At least three Republicans have publicly called for Taft's resignation: state Rep. Jim Trakas of Independence, Hamilton County Clerk of Courts Greg Hartmann and state Sen. Jay Hottinger of Newark. Trakas and Hartmann have shown an interest in running for secretary of state next year.I just found that quote from the Ohio Democratic Party funny. You can tell they are enjoying this moment of political relevance.
No Democrats have publicly sought Taft's resignation. The issue was discussed in party circles and most thought it was a bad idea, said Gabrielle Williamson, spokeswoman for the Ohio Democratic Party.
"It's our feeling that it should be up to Taft and his own conscience," Williamson said. "The other reason is there are enough Republicans demanding his resignation."
Of course, State Rep. Trakes, as a member of the House, could introduce a resolution for the impeachment of the Governor. It seems the fair question is: If Taft declines to resign, would State Rep. Trakas seek his impeachment? It doesn't seem consistent to say yes to resignation, but no to impeachment.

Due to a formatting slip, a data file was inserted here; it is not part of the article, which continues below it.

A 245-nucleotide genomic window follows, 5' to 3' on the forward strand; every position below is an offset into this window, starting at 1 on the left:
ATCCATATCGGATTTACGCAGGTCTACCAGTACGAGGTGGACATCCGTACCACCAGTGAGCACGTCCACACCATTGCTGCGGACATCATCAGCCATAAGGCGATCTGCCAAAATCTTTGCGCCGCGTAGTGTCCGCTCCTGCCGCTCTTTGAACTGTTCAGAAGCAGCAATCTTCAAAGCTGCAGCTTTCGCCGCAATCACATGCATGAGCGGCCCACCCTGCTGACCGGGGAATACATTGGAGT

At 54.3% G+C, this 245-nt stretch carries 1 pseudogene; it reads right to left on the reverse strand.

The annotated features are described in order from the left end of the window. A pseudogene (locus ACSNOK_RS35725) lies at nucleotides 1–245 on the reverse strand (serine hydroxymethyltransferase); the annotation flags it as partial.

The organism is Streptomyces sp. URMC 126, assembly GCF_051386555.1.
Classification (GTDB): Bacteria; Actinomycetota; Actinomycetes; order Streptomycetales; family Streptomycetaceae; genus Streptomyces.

For those of us involved in observing statewide politics for the last ten years, it's amazing to see the unbreakable party discipline created by Bob Bennett (who, despite being a Republican, is an unquestionably talented state party chair) crumbling.
We haven't really heard anything from the GOP Gubernatorial candidates on what the party should do regarding Taft. I'm amazed they haven't been pressed on the issue more. But then again, it's only been two days since the criminal charges have been made.
Will they simply say, "Gov. Taft made a mistake, which he has acknowledged and taken full responsibility for, and has 'paid his debt to society?'" Or will they sing, "Hit the Road, Taft?"
While it may look like the Governor will be able to weather this political storm, it could be premature to diagnosis the body politic of the Governor as fully recovered. If, as is expected, more members of the Governor's inner circle are charged and more revelations emerge from the BWC investments, Taft's now admitted transgressions could lay the groundwork for his premature outster.